Flash Review – Komi Can’t Communicate (Vol. 1-5)

Talking to people is hard. You go to say hi, but then you collapse from heart failure. This is life for Shoko Komi, a girl with a communication disorder, typically known as social anxiety, but that’s no fun to say, so communication disorder it is! Despite this hangup, she dreams of making one hundred friends, and assisting her in this endeavor is Hitohito Tadano, a boy so ordinary his standout feature is that his cowlick resembles a lily.

The Rabble:

Inserting a hundred characters, all with names, hobbies, and favorite toast toppings, is a considerable undertaking, even for long-running series with expansive worlds, so it’s understandable Komi Can’t Communicate would skimp out on fleshing out its bit players. Regardless, it’s disappointing that the lot of the friends Komi’s supposedly adding to her friends list are basically stick figures named Bob.

The Homies:

But perhaps it’s for the better that this manga not develop its characters in any manner, because it’s hit or miss with the personalities it draws up. Some are amusing, like the androgynous busybody who has the tendency to land him/herself in trouble. But then you have others, like the literal psychopath who would be charged with the literal crimes she literally commits if this manga had a lick of common literal sense.


I feel like there should be a trial gate stories have to go through if they want to label themselves as comedies, because this manga doesn’t get more than a light snicker from me. Grand Blue Dreaming is funny. D-Frag is funny. Even I Want To Eat Your Pancreas got more of a laugh from me, and that was about a girl dying from a failing pancreas. Komi Can’t Communicate’s idea of a joke is for Lily Cowlick to yell “Komi!” when she runs away in a panic or have the characters stand around awkwardly staring at one another.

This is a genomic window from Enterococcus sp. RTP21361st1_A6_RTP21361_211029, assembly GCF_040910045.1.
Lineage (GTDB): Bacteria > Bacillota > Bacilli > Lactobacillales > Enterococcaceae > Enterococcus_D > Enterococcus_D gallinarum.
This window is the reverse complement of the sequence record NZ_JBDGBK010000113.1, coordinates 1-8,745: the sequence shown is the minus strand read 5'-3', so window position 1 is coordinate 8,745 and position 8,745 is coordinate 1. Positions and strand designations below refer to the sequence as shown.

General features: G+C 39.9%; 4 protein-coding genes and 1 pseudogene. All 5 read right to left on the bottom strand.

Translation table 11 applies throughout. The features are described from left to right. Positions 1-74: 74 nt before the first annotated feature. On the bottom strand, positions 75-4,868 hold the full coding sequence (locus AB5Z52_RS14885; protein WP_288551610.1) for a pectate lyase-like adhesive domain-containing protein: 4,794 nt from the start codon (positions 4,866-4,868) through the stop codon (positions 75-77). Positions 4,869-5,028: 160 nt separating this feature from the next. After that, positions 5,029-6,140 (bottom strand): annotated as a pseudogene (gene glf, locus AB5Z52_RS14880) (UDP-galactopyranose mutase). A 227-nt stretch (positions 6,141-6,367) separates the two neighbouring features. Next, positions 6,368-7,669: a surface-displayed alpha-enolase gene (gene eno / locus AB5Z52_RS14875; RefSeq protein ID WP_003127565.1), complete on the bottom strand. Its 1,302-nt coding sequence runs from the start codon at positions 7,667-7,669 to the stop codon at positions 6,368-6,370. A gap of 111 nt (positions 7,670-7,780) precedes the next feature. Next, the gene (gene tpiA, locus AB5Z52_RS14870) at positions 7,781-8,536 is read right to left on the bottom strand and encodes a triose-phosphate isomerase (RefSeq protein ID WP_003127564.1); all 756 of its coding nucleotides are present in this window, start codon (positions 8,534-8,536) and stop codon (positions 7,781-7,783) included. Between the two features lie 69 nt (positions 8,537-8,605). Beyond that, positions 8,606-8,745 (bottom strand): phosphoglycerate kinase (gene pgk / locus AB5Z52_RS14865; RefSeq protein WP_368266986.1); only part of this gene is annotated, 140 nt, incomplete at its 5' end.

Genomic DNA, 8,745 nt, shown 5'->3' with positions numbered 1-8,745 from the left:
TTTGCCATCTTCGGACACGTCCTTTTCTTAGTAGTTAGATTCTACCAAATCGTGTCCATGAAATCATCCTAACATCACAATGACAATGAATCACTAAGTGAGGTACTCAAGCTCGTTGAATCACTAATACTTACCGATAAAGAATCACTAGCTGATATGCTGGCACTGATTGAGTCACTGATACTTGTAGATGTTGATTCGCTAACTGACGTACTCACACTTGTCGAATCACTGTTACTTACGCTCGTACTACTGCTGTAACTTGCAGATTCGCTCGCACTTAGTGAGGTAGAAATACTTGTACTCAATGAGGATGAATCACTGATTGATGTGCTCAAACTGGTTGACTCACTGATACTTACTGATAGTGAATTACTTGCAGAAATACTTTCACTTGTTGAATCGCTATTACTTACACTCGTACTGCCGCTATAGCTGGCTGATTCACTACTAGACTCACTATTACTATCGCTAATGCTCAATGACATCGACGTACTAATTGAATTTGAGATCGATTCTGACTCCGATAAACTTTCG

The Verdict:

It’s suiting the protagonist is marketed as bland as bland comes, because that’s what this manga is. There’s no muscle behind punchlines, the dialogue has no wit, and the supporting characters are either forgettable or make me want to beat them in the face with a nail-studded baseball bat. Komi’s default bug-eyed pose is cute, but that’s the extent of this manga’s charm. I wish the manga would explain to me the appeal of reading it rather than shrinking away and running off like its heroine.

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